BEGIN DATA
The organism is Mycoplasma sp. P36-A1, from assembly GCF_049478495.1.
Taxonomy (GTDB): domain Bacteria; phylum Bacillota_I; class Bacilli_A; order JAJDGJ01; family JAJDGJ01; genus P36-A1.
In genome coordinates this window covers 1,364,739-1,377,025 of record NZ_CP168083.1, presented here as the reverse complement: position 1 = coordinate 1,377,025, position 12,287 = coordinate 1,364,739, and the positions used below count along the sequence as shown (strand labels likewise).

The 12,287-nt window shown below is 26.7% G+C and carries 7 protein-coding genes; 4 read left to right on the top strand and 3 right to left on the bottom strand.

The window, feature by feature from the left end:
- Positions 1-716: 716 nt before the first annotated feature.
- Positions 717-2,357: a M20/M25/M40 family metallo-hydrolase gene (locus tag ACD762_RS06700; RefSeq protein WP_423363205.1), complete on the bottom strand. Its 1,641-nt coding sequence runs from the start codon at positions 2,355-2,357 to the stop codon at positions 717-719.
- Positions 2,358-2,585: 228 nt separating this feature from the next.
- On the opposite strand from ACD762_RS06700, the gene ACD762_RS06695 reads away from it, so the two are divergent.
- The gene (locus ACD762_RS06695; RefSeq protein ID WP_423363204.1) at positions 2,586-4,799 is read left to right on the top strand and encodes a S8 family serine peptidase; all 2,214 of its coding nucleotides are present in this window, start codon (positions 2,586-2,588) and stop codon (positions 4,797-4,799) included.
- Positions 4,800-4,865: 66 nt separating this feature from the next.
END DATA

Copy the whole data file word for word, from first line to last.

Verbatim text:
The organism is Mycoplasma sp. P36-A1, from assembly GCF_049478495.1.
Taxonomy (GTDB): domain Bacteria; phylum Bacillota_I; class Bacilli_A; order JAJDGJ01; family JAJDGJ01; genus P36-A1.
In genome coordinates this window covers 1,364,739-1,377,025 of record NZ_CP168083.1, presented here as the reverse complement: position 1 = coordinate 1,377,025, position 12,287 = coordinate 1,364,739, and the positions used below count along the sequence as shown (strand labels likewise).

The 12,287-nt window shown below is 26.7% G+C and carries 7 protein-coding genes; 4 read left to right on the top strand and 3 right to left on the bottom strand.

The window, feature by feature from the left end:
- Positions 1-716: 716 nt before the first annotated feature.
- Positions 717-2,357: a M20/M25/M40 family metallo-hydrolase gene (locus tag ACD762_RS06700; RefSeq protein WP_423363205.1), complete on the bottom strand. Its 1,641-nt coding sequence runs from the start codon at positions 2,355-2,357 to the stop codon at positions 717-719.
- Positions 2,358-2,585: 228 nt separating this feature from the next.
- On the opposite strand from ACD762_RS06700, the gene ACD762_RS06695 reads away from it, so the two are divergent.
- The gene (locus ACD762_RS06695; RefSeq protein ID WP_423363204.1) at positions 2,586-4,799 is read left to right on the top strand and encodes a S8 family serine peptidase; all 2,214 of its coding nucleotides are present in this window, start codon (positions 2,586-2,588) and stop codon (positions 4,797-4,799) included.
- Positions 4,800-4,865: 66 nt separating this feature from the next.